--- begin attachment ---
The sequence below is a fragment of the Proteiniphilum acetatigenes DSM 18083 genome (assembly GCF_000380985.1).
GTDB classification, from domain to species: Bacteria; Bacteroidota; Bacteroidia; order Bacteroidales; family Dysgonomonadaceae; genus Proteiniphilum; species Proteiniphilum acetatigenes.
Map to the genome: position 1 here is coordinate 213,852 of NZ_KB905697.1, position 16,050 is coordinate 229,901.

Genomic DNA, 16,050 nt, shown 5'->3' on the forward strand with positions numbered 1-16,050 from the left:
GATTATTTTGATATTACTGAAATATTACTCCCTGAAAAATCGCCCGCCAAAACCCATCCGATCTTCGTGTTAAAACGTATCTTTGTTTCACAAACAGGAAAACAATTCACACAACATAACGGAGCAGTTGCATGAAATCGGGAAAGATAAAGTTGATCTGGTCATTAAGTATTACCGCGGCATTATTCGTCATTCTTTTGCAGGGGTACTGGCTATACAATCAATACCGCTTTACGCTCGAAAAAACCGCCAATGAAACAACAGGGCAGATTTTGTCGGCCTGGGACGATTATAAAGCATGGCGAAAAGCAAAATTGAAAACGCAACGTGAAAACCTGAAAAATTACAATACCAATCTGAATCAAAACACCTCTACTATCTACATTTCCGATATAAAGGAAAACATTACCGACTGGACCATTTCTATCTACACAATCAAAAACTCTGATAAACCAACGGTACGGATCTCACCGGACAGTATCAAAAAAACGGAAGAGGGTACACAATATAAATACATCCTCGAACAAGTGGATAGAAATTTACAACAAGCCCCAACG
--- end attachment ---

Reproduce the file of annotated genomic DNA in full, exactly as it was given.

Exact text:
The sequence below is a fragment of the Proteiniphilum acetatigenes DSM 18083 genome (assembly GCF_000380985.1).
GTDB classification, from domain to species: Bacteria; Bacteroidota; Bacteroidia; order Bacteroidales; family Dysgonomonadaceae; genus Proteiniphilum; species Proteiniphilum acetatigenes.
Map to the genome: position 1 here is coordinate 213,852 of NZ_KB905697.1, position 16,050 is coordinate 229,901.

Genomic DNA, 16,050 nt, shown 5'->3' on the forward strand with positions numbered 1-16,050 from the left:
GATTATTTTGATATTACTGAAATATTACTCCCTGAAAAATCGCCCGCCAAAACCCATCCGATCTTCGTGTTAAAACGTATCTTTGTTTCACAAACAGGAAAACAATTCACACAACATAACGGAGCAGTTGCATGAAATCGGGAAAGATAAAGTTGATCTGGTCATTAAGTATTACCGCGGCATTATTCGTCATTCTTTTGCAGGGGTACTGGCTATACAATCAATACCGCTTTACGCTCGAAAAAACCGCCAATGAAACAACAGGGCAGATTTTGTCGGCCTGGGACGATTATAAAGCATGGCGAAAAGCAAAATTGAAAACGCAACGTGAAAACCTGAAAAATTACAATACCAATCTGAATCAAAACACCTCTACTATCTACATTTCCGATATAAAGGAAAACATTACCGACTGGACCATTTCTATCTACACAATCAAAAACTCTGATAAACCAACGGTACGGATCTCACCGGACAGTATCAAAAAAACGGAAGAGGGTACACAATATAAATACATCCTCGAACAAGTGGATAGAAATTTACAACAAGCCCCAACG